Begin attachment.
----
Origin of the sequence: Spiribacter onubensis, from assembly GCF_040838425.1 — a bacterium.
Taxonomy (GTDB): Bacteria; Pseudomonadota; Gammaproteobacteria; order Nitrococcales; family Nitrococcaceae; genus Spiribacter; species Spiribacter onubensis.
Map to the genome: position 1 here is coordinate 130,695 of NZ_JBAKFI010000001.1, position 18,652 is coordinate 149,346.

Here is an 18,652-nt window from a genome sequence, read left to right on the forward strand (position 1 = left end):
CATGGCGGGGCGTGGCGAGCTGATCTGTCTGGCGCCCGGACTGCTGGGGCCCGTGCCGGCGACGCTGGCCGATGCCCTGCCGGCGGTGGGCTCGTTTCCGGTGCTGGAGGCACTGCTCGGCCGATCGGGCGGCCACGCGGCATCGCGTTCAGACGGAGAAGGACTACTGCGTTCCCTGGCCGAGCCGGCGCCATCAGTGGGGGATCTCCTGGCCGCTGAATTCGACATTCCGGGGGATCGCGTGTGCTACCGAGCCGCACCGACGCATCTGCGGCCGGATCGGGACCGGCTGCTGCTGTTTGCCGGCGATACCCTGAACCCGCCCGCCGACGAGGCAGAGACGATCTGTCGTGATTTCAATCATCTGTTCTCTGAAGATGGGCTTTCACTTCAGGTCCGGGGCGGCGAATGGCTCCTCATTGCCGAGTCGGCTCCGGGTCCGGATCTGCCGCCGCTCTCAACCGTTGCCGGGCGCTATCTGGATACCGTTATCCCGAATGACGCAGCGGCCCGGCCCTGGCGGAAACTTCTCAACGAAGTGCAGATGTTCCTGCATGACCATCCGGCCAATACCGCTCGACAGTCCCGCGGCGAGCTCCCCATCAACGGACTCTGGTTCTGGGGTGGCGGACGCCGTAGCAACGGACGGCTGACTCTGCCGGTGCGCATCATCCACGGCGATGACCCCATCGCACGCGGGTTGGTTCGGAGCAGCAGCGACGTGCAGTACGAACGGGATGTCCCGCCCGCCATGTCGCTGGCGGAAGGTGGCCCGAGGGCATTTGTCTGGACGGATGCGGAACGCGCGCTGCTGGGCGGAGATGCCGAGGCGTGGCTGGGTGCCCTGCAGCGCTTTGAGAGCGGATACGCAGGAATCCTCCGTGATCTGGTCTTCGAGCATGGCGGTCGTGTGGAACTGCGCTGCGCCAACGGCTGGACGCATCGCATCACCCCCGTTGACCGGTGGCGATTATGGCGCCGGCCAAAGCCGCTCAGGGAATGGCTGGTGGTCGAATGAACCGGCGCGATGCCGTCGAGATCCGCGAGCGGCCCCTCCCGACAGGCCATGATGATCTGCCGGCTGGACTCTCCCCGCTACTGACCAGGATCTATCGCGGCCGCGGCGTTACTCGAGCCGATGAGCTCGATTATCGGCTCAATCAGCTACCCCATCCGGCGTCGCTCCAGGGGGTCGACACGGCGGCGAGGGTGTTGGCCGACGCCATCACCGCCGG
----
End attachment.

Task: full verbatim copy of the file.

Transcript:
Origin of the sequence: Spiribacter onubensis, from assembly GCF_040838425.1 — a bacterium.
Taxonomy (GTDB): Bacteria; Pseudomonadota; Gammaproteobacteria; order Nitrococcales; family Nitrococcaceae; genus Spiribacter; species Spiribacter onubensis.
Map to the genome: position 1 here is coordinate 130,695 of NZ_JBAKFI010000001.1, position 18,652 is coordinate 149,346.

Here is an 18,652-nt window from a genome sequence, read left to right on the forward strand (position 1 = left end):
CATGGCGGGGCGTGGCGAGCTGATCTGTCTGGCGCCCGGACTGCTGGGGCCCGTGCCGGCGACGCTGGCCGATGCCCTGCCGGCGGTGGGCTCGTTTCCGGTGCTGGAGGCACTGCTCGGCCGATCGGGCGGCCACGCGGCATCGCGTTCAGACGGAGAAGGACTACTGCGTTCCCTGGCCGAGCCGGCGCCATCAGTGGGGGATCTCCTGGCCGCTGAATTCGACATTCCGGGGGATCGCGTGTGCTACCGAGCCGCACCGACGCATCTGCGGCCGGATCGGGACCGGCTGCTGCTGTTTGCCGGCGATACCCTGAACCCGCCCGCCGACGAGGCAGAGACGATCTGTCGTGATTTCAATCATCTGTTCTCTGAAGATGGGCTTTCACTTCAGGTCCGGGGCGGCGAATGGCTCCTCATTGCCGAGTCGGCTCCGGGTCCGGATCTGCCGCCGCTCTCAACCGTTGCCGGGCGCTATCTGGATACCGTTATCCCGAATGACGCAGCGGCCCGGCCCTGGCGGAAACTTCTCAACGAAGTGCAGATGTTCCTGCATGACCATCCGGCCAATACCGCTCGACAGTCCCGCGGCGAGCTCCCCATCAACGGACTCTGGTTCTGGGGTGGCGGACGCCGTAGCAACGGACGGCTGACTCTGCCGGTGCGCATCATCCACGGCGATGACCCCATCGCACGCGGGTTGGTTCGGAGCAGCAGCGACGTGCAGTACGAACGGGATGTCCCGCCCGCCATGTCGCTGGCGGAAGGTGGCCCGAGGGCATTTGTCTGGACGGATGCGGAACGCGCGCTGCTGGGCGGAGATGCCGAGGCGTGGCTGGGTGCCCTGCAGCGCTTTGAGAGCGGATACGCAGGAATCCTCCGTGATCTGGTCTTCGAGCATGGCGGTCGTGTGGAACTGCGCTGCGCCAACGGCTGGACGCATCGCATCACCCCCGTTGACCGGTGGCGATTATGGCGCCGGCCAAAGCCGCTCAGGGAATGGCTGGTGGTCGAATGAACCGGCGCGATGCCGTCGAGATCCGCGAGCGGCCCCTCCCGACAGGCCATGATGATCTGCCGGCTGGACTCTCCCCGCTACTGACCAGGATCTATCGCGGCCGCGGCGTTACTCGAGCCGATGAGCTCGATTATCGGCTCAATCAGCTACCCCATCCGGCGTCGCTCCAGGGGGTCGACACGGCGGCGAGGGTGTTGGCCGACGCCATCACCGCCGG